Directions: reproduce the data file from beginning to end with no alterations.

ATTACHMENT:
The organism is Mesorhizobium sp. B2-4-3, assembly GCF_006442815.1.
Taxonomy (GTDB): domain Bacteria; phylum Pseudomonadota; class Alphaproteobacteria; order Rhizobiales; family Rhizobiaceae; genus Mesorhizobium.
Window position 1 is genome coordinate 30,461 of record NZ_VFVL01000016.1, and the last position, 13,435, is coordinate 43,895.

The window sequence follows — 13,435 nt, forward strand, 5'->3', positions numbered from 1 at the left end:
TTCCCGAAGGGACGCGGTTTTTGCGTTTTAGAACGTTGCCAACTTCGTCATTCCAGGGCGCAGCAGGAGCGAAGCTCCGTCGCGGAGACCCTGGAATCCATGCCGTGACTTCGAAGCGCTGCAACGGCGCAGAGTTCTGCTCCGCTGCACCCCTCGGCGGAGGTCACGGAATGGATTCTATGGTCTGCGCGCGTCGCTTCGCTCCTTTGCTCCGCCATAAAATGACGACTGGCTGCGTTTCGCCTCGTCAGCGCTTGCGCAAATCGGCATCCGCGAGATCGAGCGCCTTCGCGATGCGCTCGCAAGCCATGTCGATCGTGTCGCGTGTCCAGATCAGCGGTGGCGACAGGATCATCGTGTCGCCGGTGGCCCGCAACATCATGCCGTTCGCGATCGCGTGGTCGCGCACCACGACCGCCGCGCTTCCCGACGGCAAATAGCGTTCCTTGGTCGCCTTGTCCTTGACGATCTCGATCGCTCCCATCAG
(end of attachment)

The organism is Mesorhizobium sp. B2-4-3, assembly GCF_006442815.1.
Taxonomy (GTDB): domain Bacteria; phylum Pseudomonadota; class Alphaproteobacteria; order Rhizobiales; family Rhizobiaceae; genus Mesorhizobium.
Window position 1 is genome coordinate 30,461 of record NZ_VFVL01000016.1, and the last position, 13,435, is coordinate 43,895.

The window sequence follows — 13,435 nt, forward strand, 5'->3', positions numbered from 1 at the left end:
TTCCCGAAGGGACGCGGTTTTTGCGTTTTAGAACGTTGCCAACTTCGTCATTCCAGGGCGCAGCAGGAGCGAAGCTCCGTCGCGGAGACCCTGGAATCCATGCCGTGACTTCGAAGCGCTGCAACGGCGCAGAGTTCTGCTCCGCTGCACCCCTCGGCGGAGGTCACGGAATGGATTCTATGGTCTGCGCGCGTCGCTTCGCTCCTTTGCTCCGCCATAAAATGACGACTGGCTGCGTTTCGCCTCGTCAGCGCTTGCGCAAATCGGCATCCGCGAGATCGAGCGCCTTCGCGATGCGCTCGCAAGCCATGTCGATCGTGTCGCGTGTCCAGATCAGCGGTGGCGACAGGATCATCGTGTCGCCGGTGGCCCGCAACATCATGCCGTTCGCGATCGCGTGGTCGCGCACCACGACCGCCGCGCTTCCCGACGGCAAATAGCGTTCCTTGGTCGCCTTGTCCTTGACGATCTCGATCGCTCCCATCAG